b) toute arme – qui n’est pas une arme à feu – désignée comme telle par règlement.

  6. Section 4 of the Regulations Prescribing Certain Firearms and Other Weapons, Components and Parts of Weapons, Accessories, Cartridge Magazines, Ammunition and Projectiles as Prohibited, Restricted or Non-Restricted[6] provides that weapons listed in Part 3 of the schedule to those regulations are considered to be “prohibited weapons” under subsection 84(1) of the Criminal Code.
  7. Section 15 of Part 3 of the schedule to the Regulations Prescribing Certain Weapons as Prohibited provides for the following, designating such goods as prohibited weapons:

    The device known as “Brass Knuckles” and any similar device consisting of a band of metal with one or more finger holes designed to fit over the fingers of the hand.

    L’instrument communément appelé « coup-de-poing américain » et autre instrument semblable consistant en une armature métallique trouée dans laquelle on enfile les doigts.

POSITIONS OF PARTIES

  1. Mr. Sulit acknowledged that the goods in issue are brass knuckles and consequently prohibited weapons, but submitted that he required them for his personal protection, and that he had a right to them in accordance with his personal beliefs.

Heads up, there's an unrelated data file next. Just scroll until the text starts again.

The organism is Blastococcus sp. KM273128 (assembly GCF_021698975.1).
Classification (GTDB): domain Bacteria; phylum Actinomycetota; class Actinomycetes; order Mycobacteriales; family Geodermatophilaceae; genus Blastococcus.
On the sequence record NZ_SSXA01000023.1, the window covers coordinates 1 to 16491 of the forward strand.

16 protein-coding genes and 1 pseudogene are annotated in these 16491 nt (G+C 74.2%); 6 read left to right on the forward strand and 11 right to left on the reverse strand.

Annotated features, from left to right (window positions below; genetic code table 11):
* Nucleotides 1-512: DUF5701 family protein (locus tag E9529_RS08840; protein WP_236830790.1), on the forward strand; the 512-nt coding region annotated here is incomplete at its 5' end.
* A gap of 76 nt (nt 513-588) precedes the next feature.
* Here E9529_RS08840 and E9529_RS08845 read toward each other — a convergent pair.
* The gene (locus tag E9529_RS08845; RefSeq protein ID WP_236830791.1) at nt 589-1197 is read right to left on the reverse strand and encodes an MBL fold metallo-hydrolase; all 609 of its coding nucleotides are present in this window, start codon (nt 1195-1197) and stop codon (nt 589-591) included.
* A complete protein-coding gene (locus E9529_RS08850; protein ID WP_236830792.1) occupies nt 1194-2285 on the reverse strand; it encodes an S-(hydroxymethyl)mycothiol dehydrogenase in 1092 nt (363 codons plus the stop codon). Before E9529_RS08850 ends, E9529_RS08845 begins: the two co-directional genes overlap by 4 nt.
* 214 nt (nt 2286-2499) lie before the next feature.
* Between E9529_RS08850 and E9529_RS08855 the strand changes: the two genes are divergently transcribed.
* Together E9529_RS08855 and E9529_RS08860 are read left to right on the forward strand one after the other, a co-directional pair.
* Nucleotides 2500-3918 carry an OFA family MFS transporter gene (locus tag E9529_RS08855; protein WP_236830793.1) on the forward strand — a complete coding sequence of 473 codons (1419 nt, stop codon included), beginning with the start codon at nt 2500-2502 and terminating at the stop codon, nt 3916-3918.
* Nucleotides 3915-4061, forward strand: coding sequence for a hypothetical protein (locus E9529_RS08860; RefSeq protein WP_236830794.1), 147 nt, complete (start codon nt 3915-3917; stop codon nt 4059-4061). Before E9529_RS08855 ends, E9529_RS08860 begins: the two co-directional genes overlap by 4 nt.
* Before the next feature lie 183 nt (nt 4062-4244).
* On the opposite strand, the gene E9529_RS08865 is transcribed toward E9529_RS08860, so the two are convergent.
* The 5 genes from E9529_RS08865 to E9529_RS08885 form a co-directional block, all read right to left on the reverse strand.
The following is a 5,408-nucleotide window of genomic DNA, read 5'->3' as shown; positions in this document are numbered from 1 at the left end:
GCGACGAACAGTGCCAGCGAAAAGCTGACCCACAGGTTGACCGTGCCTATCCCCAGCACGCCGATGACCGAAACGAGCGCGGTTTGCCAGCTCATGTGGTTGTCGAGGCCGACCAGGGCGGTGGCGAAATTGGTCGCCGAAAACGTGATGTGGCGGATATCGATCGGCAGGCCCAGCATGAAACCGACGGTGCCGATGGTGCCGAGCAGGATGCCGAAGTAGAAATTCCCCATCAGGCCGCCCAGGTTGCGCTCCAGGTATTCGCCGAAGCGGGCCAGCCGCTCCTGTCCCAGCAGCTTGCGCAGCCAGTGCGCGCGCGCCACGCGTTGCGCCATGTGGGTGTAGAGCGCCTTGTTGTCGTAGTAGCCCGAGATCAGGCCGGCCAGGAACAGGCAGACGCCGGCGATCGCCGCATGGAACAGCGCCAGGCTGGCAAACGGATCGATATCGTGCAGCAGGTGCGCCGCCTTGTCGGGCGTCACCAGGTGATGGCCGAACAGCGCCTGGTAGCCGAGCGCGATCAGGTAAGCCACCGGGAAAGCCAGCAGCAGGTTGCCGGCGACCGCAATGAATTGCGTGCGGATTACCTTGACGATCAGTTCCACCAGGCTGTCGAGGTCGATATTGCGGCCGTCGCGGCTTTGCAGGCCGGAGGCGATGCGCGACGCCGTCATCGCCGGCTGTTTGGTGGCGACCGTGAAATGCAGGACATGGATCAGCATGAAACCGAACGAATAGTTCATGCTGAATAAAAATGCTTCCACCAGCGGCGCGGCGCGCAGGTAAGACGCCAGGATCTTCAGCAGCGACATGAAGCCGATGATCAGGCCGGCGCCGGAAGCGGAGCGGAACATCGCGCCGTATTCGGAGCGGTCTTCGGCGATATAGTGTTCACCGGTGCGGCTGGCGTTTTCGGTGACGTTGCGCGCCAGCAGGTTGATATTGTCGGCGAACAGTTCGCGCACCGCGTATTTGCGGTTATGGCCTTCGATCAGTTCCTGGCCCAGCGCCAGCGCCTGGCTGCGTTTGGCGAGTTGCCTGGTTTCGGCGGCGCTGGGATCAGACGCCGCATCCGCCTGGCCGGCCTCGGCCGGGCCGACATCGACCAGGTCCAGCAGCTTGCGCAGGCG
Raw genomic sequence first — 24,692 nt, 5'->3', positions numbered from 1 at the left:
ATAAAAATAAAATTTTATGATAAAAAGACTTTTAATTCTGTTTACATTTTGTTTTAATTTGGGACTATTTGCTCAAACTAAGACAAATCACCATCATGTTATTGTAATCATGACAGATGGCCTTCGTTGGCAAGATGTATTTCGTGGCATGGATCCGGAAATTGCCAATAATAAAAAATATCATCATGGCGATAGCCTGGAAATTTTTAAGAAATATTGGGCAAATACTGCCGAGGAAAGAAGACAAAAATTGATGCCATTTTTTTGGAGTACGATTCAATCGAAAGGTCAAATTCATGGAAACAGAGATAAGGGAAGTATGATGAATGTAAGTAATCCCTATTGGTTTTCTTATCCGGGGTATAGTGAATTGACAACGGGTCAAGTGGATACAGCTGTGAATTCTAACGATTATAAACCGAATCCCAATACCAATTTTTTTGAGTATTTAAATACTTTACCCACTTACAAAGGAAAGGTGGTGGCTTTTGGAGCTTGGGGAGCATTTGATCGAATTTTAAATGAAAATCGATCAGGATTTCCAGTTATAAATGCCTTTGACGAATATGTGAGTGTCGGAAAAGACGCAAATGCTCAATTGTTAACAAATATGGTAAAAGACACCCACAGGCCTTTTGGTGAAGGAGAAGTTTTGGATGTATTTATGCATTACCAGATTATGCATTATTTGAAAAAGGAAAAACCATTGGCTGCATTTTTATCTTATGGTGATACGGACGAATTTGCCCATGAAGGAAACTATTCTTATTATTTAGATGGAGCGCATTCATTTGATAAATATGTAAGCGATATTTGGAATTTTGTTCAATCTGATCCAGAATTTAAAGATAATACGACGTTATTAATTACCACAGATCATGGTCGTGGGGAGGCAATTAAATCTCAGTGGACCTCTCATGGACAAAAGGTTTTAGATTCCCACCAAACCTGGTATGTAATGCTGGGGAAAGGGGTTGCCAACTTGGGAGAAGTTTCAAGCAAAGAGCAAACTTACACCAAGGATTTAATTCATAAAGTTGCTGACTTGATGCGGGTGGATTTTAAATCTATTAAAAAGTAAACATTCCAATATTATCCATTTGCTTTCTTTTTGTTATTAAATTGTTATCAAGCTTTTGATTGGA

2. The CBSA submitted that the goods in issue meet the definition of brass knuckles provided by section 15 of Part 3 of the schedule to the Regulations Prescribing Certain Weapons as Prohibited. The CBSA argued that Mr. Sulit has not discharged his burden of proving that the goods in issue are not properly classified as prohibited weapons under tariff item No. 9898.00.00 of the schedule to the Customs Tariff. Finally, the CBSA submitted that the Tribunal does not have discretion to exclude the goods in issue from the scope of the prohibition.

ANALYSIS

  1. Based on the language in section 15 of Part 3 of the schedule to the Regulations Prescribing Certain Weapons as Prohibited, in order to be considered brass knuckles, the goods in issue must meet three criteria. Specifically, the goods in issue must (1) be a band of metal (2) with one or more finger holes (3) designed to fit over the fingers of the hand.
  2. Having examined the goods in issue, the Tribunal has no difficulty concluding that they meet all three elements of the definition: they consist of a band of metal with four finger holes designed to fit over the fingers of the hand.